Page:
Attacks On Saudi Arabia’s Oil Installations Could Escalate Persian Gulf Tensions to Dangerous Levels

Mike Pompeo ( lev radin via Shutterstock)

by Shireen T. Hunter

Sautrday’s apparent drone attacks against Saudi Arabia’s oil installation at Abqaiq and its oil field at Khurais—both located in the kingdom’s predominantly Shia Eastern Province—have once more raised the political temperatures in the Persian Gulf. Reportedly, as a consequence of these attacks Saudi Arabia’s oil production has been reduced by over fifty percent. A Houthi spokesman claimed responsibility for the attacks, justifying them as retaliation for Saudi Arabia’s invasion of Yemen and its unrelenting bombing campaign there.

Others, however—most notably the United States—pointed the finger at Iran, implying either that the Houthis were acting on instructions from Tehran or that the strike originated elsewhere. Secretary of State Mike Pompeo held Iran responsible and Senator Lindsey Graham said that the U.S. should bomb Iran’s refineries as retaliation for these attacks. According to press reports, some even tried to implicate Iraq in the attacks. According to these reports, the rebels used Iraqi territory to attack the Saudi oil facilities. However, the office of Iraq’s prime minister denied these allegations and said that, according to its constitution, Iraq does not permit its territory to be used for attacks on neighboring states. Regardless, the U.S. has focused on Iran as the principal culprit.

Because of the opaque nature of Iran’s ties to the Houthis, it is difficult to ascertain with any accuracy the extent of Iran’s involvement in these attacks. Clearly, the Houthis are not mere instruments of Iran’s regional policy. Moreover, they have their own grievances towards Saudi Arabia, especially since the Saudi military intervened in Yemen in 2015. Nevertheless, it cannot be denied that the Houthis do have ties to Tehran, and they share similar anxieties regarding Saudi Arabia’s regional behavior. Therefore, it is conceivable that these attacks were also sanctioned, if not ordered, by Tehran.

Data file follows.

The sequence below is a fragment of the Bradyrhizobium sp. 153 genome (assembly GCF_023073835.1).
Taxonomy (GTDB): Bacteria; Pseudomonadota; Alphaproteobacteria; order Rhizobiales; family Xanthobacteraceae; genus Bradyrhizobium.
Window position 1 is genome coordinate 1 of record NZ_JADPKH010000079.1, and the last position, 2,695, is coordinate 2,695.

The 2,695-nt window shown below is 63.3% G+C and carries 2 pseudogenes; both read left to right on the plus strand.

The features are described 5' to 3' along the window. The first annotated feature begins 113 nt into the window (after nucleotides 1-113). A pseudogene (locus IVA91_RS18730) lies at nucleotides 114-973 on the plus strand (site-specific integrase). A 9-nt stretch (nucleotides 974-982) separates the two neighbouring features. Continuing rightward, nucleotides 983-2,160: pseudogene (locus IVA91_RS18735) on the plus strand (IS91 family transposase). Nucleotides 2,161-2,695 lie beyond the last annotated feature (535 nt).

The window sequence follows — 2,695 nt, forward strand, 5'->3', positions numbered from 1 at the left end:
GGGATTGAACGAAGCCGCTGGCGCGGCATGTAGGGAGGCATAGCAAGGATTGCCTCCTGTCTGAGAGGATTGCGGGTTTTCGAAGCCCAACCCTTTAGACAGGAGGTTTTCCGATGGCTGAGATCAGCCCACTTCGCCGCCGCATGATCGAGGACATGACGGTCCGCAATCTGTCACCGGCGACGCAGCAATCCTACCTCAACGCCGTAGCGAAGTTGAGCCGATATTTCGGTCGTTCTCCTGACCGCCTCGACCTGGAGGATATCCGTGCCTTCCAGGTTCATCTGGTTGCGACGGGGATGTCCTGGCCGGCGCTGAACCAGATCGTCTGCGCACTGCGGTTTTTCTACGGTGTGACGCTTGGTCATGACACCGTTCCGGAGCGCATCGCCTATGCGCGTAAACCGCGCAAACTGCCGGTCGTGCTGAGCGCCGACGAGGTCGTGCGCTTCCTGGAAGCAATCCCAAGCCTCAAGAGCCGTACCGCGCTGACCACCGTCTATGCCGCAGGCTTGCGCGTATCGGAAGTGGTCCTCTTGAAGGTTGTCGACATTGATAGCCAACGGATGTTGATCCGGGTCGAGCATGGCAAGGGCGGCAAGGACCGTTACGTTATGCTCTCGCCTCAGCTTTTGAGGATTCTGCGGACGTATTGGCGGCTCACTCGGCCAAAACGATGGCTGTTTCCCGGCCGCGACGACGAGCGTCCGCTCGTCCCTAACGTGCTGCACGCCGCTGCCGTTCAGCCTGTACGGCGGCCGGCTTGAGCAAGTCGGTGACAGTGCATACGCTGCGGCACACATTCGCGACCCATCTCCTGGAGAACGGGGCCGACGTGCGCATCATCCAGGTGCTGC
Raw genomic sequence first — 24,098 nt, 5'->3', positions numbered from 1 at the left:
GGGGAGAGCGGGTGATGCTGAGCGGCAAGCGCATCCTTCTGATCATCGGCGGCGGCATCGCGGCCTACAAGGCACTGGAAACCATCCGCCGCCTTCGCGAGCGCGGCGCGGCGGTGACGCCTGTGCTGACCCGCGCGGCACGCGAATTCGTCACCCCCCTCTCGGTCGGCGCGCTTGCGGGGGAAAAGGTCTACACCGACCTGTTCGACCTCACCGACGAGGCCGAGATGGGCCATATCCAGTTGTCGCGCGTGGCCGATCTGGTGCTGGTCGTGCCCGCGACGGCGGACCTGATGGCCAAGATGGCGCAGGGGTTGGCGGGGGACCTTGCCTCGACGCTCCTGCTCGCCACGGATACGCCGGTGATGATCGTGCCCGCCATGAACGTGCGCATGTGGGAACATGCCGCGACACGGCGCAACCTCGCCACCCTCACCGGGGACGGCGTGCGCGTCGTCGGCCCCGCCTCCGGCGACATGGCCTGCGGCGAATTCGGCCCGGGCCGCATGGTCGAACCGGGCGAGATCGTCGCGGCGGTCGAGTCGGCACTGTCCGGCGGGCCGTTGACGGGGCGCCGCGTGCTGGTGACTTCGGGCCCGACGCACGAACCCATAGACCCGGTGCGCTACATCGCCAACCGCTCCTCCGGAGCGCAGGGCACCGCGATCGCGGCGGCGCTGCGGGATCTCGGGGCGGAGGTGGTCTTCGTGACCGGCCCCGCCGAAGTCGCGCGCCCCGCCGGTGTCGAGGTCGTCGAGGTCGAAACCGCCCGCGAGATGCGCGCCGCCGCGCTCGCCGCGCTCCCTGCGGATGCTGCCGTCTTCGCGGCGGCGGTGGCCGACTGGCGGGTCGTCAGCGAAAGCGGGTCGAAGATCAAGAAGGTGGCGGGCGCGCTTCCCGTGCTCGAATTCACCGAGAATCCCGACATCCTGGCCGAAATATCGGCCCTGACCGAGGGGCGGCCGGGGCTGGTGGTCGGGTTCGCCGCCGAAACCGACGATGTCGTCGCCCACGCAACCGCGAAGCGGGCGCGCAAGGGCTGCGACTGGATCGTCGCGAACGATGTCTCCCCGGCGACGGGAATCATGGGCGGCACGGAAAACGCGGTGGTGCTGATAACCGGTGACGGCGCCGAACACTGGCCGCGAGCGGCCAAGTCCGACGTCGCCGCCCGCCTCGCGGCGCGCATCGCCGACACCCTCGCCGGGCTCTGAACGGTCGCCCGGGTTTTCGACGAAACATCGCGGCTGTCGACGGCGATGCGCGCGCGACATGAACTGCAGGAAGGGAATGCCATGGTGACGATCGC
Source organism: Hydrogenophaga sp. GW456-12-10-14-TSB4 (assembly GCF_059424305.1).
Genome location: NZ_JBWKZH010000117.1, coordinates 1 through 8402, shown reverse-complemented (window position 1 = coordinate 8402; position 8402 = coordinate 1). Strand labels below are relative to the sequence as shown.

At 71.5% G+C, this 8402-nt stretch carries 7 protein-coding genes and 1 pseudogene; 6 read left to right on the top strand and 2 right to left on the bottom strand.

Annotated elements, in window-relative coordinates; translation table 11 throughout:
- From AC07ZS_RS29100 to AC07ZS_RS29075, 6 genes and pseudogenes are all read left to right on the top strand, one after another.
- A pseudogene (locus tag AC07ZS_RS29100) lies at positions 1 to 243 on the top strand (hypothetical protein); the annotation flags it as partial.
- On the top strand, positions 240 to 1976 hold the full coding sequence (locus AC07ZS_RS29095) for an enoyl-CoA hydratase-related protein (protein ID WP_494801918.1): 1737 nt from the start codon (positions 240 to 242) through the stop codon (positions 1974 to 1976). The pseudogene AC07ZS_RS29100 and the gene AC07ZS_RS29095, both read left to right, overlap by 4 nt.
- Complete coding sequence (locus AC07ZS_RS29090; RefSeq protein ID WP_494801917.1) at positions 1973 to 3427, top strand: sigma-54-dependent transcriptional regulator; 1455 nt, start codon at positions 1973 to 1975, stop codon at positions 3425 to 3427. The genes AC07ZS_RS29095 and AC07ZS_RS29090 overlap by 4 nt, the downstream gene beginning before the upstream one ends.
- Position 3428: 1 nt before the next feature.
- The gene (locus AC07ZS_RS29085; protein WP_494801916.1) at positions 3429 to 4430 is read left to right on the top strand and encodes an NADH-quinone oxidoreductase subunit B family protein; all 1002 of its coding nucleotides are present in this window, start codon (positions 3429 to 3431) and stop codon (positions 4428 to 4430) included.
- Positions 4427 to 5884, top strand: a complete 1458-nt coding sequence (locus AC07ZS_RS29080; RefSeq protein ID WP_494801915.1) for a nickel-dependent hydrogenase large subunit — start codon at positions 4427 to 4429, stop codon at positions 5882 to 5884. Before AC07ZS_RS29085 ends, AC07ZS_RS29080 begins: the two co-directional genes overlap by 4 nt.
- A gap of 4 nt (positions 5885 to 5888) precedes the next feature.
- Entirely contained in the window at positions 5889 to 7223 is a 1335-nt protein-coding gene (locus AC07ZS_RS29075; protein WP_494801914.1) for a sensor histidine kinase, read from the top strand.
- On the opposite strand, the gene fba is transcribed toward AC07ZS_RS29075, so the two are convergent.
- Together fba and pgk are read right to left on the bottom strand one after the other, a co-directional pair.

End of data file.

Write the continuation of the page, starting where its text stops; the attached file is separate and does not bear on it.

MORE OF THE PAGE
This theory also fits within the framework of Iran’s strategy of gradual escalation of tensions in its standoff with the U.S. First it captured foreign-owned ships in the Persian Gulf, then it gradually increased the level of its uranium enrichment. These actions by Iran were intended to show that the United States and the Gulf Arabs cannot squeeze and starve Iran without paying any price and suffering any pain themselves. The only way Iran can inflict pain on regional actors and on the Industrialized states is through affecting the flow and price of oil. Given Saudi Arabia’s pivotal position within the global oil supply chain, reducing Saudi production and exports would be the best way of demonstrating global oil supplies’ vulnerability to potential Iranian retaliation. Attacks coming from the Houthis rather than from Tehran also offer Iran a measure of deniability and thus make a military retaliation by the US or Saudi Arabia more problematic. In short, these attacks send the message to regional states that while Iran is starved, they cannot expect to remain safe.

An Untenable Stalemate

The attacks also indicate that the current stalemate between Iran and the U.S. cannot continue indefinitely. Despite the brave words of resistance and resilience coming from Tehran, the country is reeling under U.S. sanctions. Not only are Iran’s economy and therefore its people suffering, economic pressures are increasing social and political tensions and frictions. It is not clear how much longer Iran can function under the weight of sanctions.

However, it is highly unlikely that Tehran will surrender under pressure. The hardliners in Tehran feel that what they see as surrender to U.S. pressure will undermine their position more seriously than the problems created by sanctions. Furthermore, even moderate forces feel that there is no guarantee that, if Iran surrendered, the U.S. would stop pressuring it.